Phenomenology is the study of lived experience from a first-person perspective. As of yet, it has not been applied to incels. Here I will argue that it should be.

An incel is an involuntary celibate, a person who is unable to find a romantic partner despite desiring one. Previously ignored, incels have recently gained a staggering prominence among scholars of violent extremism. For example, this year the Royal Canadian Mounted Police added incels to their Ideologically Motivated Violent Extremism classification, effectively labeling them as terrorists.

However, from the point of view of incels, this is all rather baffling; while a handful may fit the mold, violence against the public by an ideology of extremism is as foreign to incels as it is to the reader.

Most academics do present their work by stating that the vast majority of incels are neither violent nor extremist. However, as existing research magnifies the attention given to the extremist variant, the impression is given that all incels are alike, and all are a danger. This is a failure of contextualization, one whose results we have seen before as research developed in the wake of the 9/11 attacks: Islam became securitized, not because it was a security threat, but rather because the majority of attention was focused on a few violent extremists, tainting in the process every other Western non-extremist Muslim.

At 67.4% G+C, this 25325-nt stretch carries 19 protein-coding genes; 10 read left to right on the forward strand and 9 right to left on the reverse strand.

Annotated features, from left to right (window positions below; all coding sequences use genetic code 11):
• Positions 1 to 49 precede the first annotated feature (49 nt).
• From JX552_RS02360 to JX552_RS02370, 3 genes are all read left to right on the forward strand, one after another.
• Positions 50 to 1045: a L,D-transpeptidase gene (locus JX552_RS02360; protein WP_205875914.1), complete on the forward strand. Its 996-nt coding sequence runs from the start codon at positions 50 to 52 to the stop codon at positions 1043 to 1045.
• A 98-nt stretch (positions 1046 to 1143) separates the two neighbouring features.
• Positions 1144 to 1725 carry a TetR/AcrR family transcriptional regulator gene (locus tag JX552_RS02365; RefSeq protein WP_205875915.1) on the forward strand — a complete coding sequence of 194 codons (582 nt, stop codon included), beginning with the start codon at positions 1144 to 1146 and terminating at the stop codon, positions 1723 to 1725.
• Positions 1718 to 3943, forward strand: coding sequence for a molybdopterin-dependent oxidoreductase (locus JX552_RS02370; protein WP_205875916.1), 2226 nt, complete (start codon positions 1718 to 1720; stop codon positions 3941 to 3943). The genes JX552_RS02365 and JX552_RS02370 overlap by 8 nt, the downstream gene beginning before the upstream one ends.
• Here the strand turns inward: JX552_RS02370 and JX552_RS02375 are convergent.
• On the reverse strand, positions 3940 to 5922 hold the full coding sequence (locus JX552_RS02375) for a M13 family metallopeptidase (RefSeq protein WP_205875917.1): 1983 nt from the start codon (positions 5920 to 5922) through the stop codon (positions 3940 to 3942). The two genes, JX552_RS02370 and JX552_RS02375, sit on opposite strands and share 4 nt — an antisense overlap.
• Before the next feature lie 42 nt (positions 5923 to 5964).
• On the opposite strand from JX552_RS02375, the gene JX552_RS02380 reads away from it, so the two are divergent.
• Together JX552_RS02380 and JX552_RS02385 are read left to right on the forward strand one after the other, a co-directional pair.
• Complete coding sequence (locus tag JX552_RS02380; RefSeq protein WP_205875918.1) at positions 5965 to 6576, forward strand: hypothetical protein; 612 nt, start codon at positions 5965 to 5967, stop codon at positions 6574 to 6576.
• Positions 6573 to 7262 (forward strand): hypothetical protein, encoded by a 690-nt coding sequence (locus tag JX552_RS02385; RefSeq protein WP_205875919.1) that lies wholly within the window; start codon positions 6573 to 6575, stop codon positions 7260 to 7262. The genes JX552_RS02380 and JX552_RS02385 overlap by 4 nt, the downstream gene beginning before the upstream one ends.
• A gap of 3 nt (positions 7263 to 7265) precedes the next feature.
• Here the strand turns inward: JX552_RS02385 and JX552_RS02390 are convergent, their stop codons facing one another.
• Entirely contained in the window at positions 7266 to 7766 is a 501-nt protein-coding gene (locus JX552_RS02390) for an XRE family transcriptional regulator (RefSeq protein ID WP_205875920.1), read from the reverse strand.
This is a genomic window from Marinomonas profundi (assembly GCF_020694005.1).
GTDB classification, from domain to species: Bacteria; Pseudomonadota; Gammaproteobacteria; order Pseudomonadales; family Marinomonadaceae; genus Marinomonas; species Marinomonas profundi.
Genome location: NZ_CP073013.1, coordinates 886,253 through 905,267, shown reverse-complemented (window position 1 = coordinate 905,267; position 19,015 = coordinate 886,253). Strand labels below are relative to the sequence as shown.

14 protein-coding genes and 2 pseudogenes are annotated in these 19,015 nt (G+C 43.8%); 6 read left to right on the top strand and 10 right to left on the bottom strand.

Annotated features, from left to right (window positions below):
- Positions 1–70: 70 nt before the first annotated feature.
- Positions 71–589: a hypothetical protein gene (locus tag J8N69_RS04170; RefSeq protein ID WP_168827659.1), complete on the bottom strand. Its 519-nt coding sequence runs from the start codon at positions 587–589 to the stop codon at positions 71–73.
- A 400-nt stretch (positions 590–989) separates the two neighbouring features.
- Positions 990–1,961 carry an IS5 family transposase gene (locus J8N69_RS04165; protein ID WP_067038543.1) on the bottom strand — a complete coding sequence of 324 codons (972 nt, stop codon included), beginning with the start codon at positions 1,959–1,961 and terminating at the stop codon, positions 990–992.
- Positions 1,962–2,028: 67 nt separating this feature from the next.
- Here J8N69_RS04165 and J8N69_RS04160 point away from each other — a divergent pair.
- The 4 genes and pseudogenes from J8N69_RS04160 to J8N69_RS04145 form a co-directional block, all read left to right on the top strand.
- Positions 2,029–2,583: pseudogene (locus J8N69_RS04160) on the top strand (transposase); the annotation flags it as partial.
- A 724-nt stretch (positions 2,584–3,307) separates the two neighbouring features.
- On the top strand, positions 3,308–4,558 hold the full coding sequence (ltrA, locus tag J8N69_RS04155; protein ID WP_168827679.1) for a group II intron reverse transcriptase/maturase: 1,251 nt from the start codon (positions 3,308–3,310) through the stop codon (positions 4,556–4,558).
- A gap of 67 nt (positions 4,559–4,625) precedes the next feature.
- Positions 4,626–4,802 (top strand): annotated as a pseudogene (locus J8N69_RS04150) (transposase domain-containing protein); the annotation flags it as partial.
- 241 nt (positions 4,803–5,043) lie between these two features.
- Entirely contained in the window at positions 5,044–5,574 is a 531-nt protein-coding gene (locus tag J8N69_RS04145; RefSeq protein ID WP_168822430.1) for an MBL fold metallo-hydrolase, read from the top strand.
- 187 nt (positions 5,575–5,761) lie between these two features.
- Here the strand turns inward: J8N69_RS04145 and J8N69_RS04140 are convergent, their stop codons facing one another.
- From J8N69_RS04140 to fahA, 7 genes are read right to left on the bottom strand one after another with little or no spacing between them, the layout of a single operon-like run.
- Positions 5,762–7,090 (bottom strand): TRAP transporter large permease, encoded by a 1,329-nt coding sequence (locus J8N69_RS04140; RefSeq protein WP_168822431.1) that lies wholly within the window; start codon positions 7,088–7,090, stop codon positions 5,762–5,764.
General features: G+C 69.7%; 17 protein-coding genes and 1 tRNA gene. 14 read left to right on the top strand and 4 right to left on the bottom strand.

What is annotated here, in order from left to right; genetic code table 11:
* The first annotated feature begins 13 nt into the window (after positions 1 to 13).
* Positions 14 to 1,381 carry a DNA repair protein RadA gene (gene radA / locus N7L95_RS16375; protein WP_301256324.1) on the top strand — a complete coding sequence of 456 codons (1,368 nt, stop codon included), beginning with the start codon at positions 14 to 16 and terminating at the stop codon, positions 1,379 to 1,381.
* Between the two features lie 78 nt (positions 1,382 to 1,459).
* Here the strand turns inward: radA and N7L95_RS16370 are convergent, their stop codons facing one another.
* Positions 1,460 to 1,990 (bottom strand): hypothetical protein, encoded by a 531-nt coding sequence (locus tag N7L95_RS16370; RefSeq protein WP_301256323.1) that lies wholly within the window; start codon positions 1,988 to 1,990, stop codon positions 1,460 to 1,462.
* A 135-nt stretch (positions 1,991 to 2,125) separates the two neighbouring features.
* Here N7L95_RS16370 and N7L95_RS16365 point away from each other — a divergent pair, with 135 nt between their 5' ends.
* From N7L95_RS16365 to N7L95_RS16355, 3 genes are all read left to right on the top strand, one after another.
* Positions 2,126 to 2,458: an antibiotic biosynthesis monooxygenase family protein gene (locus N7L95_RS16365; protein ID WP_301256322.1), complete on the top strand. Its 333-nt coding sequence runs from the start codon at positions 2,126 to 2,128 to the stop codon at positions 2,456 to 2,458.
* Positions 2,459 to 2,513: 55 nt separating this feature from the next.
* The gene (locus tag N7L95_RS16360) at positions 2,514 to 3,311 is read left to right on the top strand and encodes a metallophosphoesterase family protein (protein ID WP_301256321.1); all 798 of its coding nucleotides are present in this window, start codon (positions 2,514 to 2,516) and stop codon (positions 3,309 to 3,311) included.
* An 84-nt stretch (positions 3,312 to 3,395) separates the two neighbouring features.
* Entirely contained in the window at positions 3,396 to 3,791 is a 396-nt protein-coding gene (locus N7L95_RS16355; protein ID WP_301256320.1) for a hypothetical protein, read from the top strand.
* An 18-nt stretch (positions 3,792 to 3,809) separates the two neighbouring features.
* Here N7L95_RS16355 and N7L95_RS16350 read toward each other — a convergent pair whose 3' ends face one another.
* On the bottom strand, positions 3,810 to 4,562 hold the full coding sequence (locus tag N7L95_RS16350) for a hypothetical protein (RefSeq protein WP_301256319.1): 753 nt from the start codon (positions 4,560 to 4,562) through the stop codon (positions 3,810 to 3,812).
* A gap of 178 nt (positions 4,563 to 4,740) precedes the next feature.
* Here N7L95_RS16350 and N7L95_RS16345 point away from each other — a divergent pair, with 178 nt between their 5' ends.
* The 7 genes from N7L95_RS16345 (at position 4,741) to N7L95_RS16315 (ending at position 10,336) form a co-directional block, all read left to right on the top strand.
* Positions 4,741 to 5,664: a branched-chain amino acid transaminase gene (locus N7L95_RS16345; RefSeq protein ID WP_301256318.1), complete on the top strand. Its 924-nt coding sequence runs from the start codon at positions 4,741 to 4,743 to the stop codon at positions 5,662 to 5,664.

For incels, the misattribution of their beliefs and desires has caused trouble for many of them: How are they to open up and discuss their plights of loneliness and hopelessness if public perception is that incels are people only interested in violence? The answer is that often they simply can’t.

Perhaps worse still, scorn received from outsiders to the community often leads to a process of chiseling, chipping away at the mental health of incels. Not only must then they carry a burden of solitude, but they also must retreat from the public eye in order to avoid further ostracizement. In practice, such alienation may eventually compound into mental disorders like anxiety and depression, or in extreme cases into self-harm and even suicide.

A proposed solution to this issue is phenomenology. For one, responsible research should seek to avoid unnecessary securitization and promote effective de-escalation. Secondly, resources should be significantly expended towards understanding inceldom as a life situation. The result will be a wider and better understanding of incels at large, as well as a more accurate portrayal of the community to the public.

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